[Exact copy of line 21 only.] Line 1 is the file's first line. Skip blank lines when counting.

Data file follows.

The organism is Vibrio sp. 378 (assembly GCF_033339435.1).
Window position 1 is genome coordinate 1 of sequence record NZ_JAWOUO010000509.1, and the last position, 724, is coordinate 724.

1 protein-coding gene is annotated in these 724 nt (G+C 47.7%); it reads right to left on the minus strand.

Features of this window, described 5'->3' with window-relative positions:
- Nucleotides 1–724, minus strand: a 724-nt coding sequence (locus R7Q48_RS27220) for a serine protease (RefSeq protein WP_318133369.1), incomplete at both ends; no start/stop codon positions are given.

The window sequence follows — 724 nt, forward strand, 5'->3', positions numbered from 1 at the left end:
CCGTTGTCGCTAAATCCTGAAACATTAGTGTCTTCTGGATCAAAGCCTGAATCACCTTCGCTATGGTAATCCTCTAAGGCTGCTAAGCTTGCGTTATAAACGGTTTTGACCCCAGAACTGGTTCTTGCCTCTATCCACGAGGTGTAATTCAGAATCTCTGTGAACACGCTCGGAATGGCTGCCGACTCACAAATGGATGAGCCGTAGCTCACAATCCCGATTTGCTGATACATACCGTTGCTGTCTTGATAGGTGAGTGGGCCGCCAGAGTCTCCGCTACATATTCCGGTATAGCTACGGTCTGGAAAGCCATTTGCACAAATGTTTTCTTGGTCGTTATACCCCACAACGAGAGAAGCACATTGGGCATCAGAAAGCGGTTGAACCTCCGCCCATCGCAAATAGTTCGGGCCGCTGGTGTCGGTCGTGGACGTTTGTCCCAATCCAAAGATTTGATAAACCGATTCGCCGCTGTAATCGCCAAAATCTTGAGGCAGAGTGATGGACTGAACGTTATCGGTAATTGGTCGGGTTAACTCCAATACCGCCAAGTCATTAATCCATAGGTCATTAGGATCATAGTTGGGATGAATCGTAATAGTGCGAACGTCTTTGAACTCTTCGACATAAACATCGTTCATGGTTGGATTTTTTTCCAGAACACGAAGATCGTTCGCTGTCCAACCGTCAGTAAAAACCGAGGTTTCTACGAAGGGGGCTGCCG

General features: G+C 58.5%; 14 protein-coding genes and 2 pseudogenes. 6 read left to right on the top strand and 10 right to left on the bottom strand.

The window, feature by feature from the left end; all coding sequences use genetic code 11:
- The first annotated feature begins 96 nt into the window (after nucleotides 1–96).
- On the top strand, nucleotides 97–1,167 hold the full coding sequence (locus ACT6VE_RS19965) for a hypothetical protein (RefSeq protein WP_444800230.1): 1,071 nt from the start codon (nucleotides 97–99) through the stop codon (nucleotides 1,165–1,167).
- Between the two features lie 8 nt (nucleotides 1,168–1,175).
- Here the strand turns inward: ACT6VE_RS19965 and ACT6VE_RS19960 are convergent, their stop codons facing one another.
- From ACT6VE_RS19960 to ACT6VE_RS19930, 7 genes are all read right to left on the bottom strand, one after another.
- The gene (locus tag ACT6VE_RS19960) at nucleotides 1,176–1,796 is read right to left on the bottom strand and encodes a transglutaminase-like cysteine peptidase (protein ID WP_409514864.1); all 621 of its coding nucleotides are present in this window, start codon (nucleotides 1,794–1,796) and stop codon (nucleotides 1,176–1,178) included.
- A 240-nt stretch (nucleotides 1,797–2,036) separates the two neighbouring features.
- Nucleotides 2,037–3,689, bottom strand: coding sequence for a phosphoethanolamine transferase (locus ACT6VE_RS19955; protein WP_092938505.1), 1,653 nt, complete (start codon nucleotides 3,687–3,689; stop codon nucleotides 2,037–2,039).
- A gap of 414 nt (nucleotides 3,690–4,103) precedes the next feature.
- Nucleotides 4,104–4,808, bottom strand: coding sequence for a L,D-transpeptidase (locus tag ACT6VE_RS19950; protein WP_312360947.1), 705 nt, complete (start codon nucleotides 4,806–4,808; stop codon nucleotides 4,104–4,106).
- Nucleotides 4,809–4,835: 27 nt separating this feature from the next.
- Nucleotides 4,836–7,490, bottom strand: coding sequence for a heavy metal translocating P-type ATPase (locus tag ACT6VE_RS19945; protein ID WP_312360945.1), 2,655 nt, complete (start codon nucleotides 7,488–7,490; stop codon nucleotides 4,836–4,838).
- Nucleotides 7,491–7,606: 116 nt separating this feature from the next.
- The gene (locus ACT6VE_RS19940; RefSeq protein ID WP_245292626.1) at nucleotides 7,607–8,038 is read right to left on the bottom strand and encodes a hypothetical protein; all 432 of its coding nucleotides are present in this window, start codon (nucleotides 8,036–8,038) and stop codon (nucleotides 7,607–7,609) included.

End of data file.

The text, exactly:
- Nucleotides 4,836–7,490, bottom strand: coding sequence for a heavy metal translocating P-type ATPase (locus tag ACT6VE_RS19945; protein ID WP_312360945.1), 2,655 nt, complete (start codon nucleotides 7,488–7,490; stop codon nucleotides 4,836–4,838).